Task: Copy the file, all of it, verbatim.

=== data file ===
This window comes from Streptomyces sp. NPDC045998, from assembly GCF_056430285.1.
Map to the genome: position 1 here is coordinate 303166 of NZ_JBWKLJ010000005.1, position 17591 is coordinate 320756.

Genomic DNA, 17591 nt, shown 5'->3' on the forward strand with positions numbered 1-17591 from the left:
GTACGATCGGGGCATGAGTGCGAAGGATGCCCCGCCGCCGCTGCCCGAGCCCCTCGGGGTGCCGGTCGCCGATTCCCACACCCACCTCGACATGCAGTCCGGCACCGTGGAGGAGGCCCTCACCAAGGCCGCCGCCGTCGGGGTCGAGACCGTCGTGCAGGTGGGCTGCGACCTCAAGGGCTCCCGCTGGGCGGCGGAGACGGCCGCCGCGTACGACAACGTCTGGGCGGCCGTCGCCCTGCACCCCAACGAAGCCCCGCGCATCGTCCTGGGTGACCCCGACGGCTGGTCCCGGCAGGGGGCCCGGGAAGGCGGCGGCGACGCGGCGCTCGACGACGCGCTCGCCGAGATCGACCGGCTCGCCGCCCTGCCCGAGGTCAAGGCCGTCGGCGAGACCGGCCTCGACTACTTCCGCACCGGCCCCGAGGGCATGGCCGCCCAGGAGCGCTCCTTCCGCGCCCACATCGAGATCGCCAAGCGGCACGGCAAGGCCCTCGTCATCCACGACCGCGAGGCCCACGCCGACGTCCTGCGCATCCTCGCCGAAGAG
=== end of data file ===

This window comes from Streptomyces sp. NPDC045998, from assembly GCF_056430285.1.
Map to the genome: position 1 here is coordinate 303166 of NZ_JBWKLJ010000005.1, position 17591 is coordinate 320756.

Genomic DNA, 17591 nt, shown 5'->3' on the forward strand with positions numbered 1-17591 from the left:
GTACGATCGGGGCATGAGTGCGAAGGATGCCCCGCCGCCGCTGCCCGAGCCCCTCGGGGTGCCGGTCGCCGATTCCCACACCCACCTCGACATGCAGTCCGGCACCGTGGAGGAGGCCCTCACCAAGGCCGCCGCCGTCGGGGTCGAGACCGTCGTGCAGGTGGGCTGCGACCTCAAGGGCTCCCGCTGGGCGGCGGAGACGGCCGCCGCGTACGACAACGTCTGGGCGGCCGTCGCCCTGCACCCCAACGAAGCCCCGCGCATCGTCCTGGGTGACCCCGACGGCTGGTCCCGGCAGGGGGCCCGGGAAGGCGGCGGCGACGCGGCGCTCGACGACGCGCTCGCCGAGATCGACCGGCTCGCCGCCCTGCCCGAGGTCAAGGCCGTCGGCGAGACCGGCCTCGACTACTTCCGCACCGGCCCCGAGGGCATGGCCGCCCAGGAGCGCTCCTTCCGCGCCCACATCGAGATCGCCAAGCGGCACGGCAAGGCCCTCGTCATCCACGACCGCGAGGCCCACGCCGACGTCCTGCGCATCCTCGCCGAAGAG